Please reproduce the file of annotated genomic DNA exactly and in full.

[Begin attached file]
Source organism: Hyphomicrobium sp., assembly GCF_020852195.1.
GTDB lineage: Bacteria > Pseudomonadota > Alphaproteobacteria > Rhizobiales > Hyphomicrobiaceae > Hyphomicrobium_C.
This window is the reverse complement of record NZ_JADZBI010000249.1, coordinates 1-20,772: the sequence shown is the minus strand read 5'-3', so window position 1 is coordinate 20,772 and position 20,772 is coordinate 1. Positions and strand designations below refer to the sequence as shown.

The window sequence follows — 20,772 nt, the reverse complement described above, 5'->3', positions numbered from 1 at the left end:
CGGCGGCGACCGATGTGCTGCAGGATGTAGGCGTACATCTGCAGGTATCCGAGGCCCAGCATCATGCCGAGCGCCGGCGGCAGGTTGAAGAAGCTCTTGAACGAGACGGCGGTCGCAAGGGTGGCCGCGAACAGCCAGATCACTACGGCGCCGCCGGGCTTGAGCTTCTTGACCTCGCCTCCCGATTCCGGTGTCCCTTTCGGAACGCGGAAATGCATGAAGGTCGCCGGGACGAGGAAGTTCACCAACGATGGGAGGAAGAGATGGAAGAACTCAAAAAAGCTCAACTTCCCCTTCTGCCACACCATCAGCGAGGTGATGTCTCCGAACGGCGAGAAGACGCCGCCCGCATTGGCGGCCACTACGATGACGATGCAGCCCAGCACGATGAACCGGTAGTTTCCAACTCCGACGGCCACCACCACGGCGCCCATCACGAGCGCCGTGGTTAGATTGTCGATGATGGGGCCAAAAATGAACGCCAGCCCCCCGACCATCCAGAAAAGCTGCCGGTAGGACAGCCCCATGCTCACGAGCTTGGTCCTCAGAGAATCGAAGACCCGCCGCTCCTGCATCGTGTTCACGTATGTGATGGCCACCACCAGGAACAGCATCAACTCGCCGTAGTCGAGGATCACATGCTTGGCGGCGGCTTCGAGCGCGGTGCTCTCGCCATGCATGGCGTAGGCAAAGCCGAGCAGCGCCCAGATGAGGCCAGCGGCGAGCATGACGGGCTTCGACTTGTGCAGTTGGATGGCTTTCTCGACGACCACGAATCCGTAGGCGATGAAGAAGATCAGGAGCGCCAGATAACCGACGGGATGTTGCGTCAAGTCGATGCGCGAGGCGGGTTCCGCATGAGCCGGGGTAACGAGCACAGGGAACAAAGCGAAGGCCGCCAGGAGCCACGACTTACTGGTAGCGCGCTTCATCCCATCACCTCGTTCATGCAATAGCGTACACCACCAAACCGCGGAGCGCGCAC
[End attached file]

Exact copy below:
Source organism: Hyphomicrobium sp., assembly GCF_020852195.1.
GTDB lineage: Bacteria > Pseudomonadota > Alphaproteobacteria > Rhizobiales > Hyphomicrobiaceae > Hyphomicrobium_C.
This window is the reverse complement of record NZ_JADZBI010000249.1, coordinates 1-20,772: the sequence shown is the minus strand read 5'-3', so window position 1 is coordinate 20,772 and position 20,772 is coordinate 1. Positions and strand designations below refer to the sequence as shown.

The window sequence follows — 20,772 nt, the reverse complement described above, 5'->3', positions numbered from 1 at the left end:
CGGCGGCGACCGATGTGCTGCAGGATGTAGGCGTACATCTGCAGGTATCCGAGGCCCAGCATCATGCCGAGCGCCGGCGGCAGGTTGAAGAAGCTCTTGAACGAGACGGCGGTCGCAAGGGTGGCCGCGAACAGCCAGATCACTACGGCGCCGCCGGGCTTGAGCTTCTTGACCTCGCCTCCCGATTCCGGTGTCCCTTTCGGAACGCGGAAATGCATGAAGGTCGCCGGGACGAGGAAGTTCACCAACGATGGGAGGAAGAGATGGAAGAACTCAAAAAAGCTCAACTTCCCCTTCTGCCACACCATCAGCGAGGTGATGTCTCCGAACGGCGAGAAGACGCCGCCCGCATTGGCGGCCACTACGATGACGATGCAGCCCAGCACGATGAACCGGTAGTTTCCAACTCCGACGGCCACCACCACGGCGCCCATCACGAGCGCCGTGGTTAGATTGTCGATGATGGGGCCAAAAATGAACGCCAGCCCCCCGACCATCCAGAAAAGCTGCCGGTAGGACAGCCCCATGCTCACGAGCTTGGTCCTCAGAGAATCGAAGACCCGCCGCTCCTGCATCGTGTTCACGTATGTGATGGCCACCACCAGGAACAGCATCAACTCGCCGTAGTCGAGGATCACATGCTTGGCGGCGGCTTCGAGCGCGGTGCTCTCGCCATGCATGGCGTAGGCAAAGCCGAGCAGCGCCCAGATGAGGCCAGCGGCGAGCATGACGGGCTTCGACTTGTGCAGTTGGATGGCTTTCTCGACGACCACGAATCCGTAGGCGATGAAGAAGATCAGGAGCGCCAGATAACCGACGGGATGTTGCGTCAAGTCGATGCGCGAGGCGGGTTCCGCATGAGCCGGGGTAACGAGCACAGGGAACAAAGCGAAGGCCGCCAGGAGCCACGACTTACTGGTAGCGCGCTTCATCCCATCACCTCGTTCATGCAATAGCGTACACCACCAAACCGCGGAGCGCGCAC